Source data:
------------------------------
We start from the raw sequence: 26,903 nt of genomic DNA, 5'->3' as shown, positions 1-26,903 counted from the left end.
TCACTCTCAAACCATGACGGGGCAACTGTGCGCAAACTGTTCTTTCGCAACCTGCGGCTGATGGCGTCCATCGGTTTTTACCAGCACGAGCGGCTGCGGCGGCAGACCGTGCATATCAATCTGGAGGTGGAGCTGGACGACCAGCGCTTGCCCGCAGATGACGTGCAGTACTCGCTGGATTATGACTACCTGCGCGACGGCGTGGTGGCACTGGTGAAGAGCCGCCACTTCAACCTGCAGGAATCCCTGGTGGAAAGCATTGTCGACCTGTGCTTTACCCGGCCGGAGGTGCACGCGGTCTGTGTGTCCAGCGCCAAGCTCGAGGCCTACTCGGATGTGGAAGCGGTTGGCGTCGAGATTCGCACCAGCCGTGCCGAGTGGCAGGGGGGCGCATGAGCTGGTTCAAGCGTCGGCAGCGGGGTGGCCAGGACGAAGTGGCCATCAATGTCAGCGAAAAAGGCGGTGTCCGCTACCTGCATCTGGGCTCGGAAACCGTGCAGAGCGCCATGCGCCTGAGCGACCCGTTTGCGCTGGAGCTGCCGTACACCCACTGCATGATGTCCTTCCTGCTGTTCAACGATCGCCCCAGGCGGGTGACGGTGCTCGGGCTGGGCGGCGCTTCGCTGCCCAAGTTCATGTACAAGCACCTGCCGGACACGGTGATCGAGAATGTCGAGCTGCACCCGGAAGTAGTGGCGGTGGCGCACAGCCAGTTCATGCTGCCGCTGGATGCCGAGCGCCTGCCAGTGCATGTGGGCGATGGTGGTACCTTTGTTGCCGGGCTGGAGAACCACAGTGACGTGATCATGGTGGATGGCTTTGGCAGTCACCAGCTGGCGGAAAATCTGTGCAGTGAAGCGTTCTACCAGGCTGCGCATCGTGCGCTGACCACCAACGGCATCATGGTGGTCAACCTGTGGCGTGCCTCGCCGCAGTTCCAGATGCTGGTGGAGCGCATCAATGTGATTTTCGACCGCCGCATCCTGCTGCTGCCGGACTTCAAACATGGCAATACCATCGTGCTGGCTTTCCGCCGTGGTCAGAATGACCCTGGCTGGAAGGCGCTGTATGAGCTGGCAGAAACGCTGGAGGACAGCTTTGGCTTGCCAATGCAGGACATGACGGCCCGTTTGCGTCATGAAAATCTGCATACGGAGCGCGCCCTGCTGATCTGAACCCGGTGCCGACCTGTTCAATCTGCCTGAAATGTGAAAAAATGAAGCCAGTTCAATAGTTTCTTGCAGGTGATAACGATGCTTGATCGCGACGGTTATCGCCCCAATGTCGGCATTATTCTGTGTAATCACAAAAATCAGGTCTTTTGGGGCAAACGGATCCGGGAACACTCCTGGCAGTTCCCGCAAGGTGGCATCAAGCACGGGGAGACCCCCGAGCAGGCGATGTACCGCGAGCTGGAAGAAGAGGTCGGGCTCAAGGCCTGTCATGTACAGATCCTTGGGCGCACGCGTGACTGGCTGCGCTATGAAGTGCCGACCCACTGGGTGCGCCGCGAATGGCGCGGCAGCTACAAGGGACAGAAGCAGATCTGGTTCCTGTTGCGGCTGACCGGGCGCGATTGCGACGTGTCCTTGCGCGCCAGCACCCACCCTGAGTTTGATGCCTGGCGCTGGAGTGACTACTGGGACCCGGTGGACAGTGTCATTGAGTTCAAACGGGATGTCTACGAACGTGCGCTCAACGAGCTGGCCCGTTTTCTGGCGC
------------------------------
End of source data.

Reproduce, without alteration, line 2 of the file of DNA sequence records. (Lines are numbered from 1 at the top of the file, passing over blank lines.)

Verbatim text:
TCACTCTCAAACCATGACGGGGCAACTGTGCGCAAACTGTTCTTTCGCAACCTGCGGCTGATGGCGTCCATCGGTTTTTACCAGCACGAGCGGCTGCGGCGGCAGACCGTGCATATCAATCTGGAGGTGGAGCTGGACGACCAGCGCTTGCCCGCAGATGACGTGCAGTACTCGCTGGATTATGACTACCTGCGCGACGGCGTGGTGGCACTGGTGAAGAGCCGCCACTTCAACCTGCAGGAATCCCTGGTGGAAAGCATTGTCGACCTGTGCTTTACCCGGCCGGAGGTGCACGCGGTCTGTGTGTCCAGCGCCAAGCTCGAGGCCTACTCGGATGTGGAAGCGGTTGGCGTCGAGATTCGCACCAGCCGTGCCGAGTGGCAGGGGGGCGCATGAGCTGGTTCAAGCGTCGGCAGCGGGGTGGCCAGGACGAAGTGGCCATCAATGTCAGCGAAAAAGGCGGTGTCCGCTACCTGCATCTGGGCTCGGAAACCGTGCAGAGCGCCATGCGCCTGAGCGACCCGTTTGCGCTGGAGCTGCCGTACACCCACTGCATGATGTCCTTCCTGCTGTTCAACGATCGCCCCAGGCGGGTGACGGTGCTCGGGCTGGGCGGCGCTTCGCTGCCCAAGTTCATGTACAAGCACCTGCCGGACACGGTGATCGAGAATGTCGAGCTGCACCCGGAAGTAGTGGCGGTGGCGCACAGCCAGTTCATGCTGCCGCTGGATGCCGAGCGCCTGCCAGTGCATGTGGGCGATGGTGGTACCTTTGTTGCCGGGCTGGAGAACCACAGTGACGTGATCATGGTGGATGGCTTTGGCAGTCACCAGCTGGCGGAAAATCTGTGCAGTGAAGCGTTCTACCAGGCTGCGCATCGTGCGCTGACCACCAACGGCATCATGGTGGTCAACCTGTGGCGTGCCTCGCCGCAGTTCCAGATGCTGGTGGAGCGCATCAATGTGATTTTCGACCGCCGCATCCTGCTGCTGCCGGACTTCAAACATGGCAATACCATCGTGCTGGCTTTCCGCCGTGGTCAGAATGACCCTGGCTGGAAGGCGCTGTATGAGCTGGCAGAAACGCTGGAGGACAGCTTTGGCTTGCCAATGCAGGACATGACGGCCCGTTTGCGTCATGAAAATCTGCATACGGAGCGCGCCCTGCTGATCTGAACCCGGTGCCGACCTGTTCAATCTGCCTGAAATGTGAAAAAATGAAGCCAGTTCAATAGTTTCTTGCAGGTGATAACGATGCTTGATCGCGACGGTTATCGCCCCAATGTCGGCATTATTCTGTGTAATCACAAAAATCAGGTCTTTTGGGGCAAACGGATCCGGGAACACTCCTGGCAGTTCCCGCAAGGTGGCATCAAGCACGGGGAGACCCCCGAGCAGGCGATGTACCGCGAGCTGGAAGAAGAGGTCGGGCTCAAGGCCTGTCATGTACAGATCCTTGGGCGCACGCGTGACTGGCTGCGCTATGAAGTGCCGACCCACTGGGTGCGCCGCGAATGGCGCGGCAGCTACAAGGGACAGAAGCAGATCTGGTTCCTGTTGCGGCTGACCGGGCGCGATTGCGACGTGTCCTTGCGCGCCAGCACCCACCCTGAGTTTGATGCCTGGCGCTGGAGTGACTACTGGGACCCGGTGGACAGTGTCATTGAGTTCAAACGGGATGTCTACGAACGTGCGCTCAACGAGCTGGCCCGTTTTCTGGCGC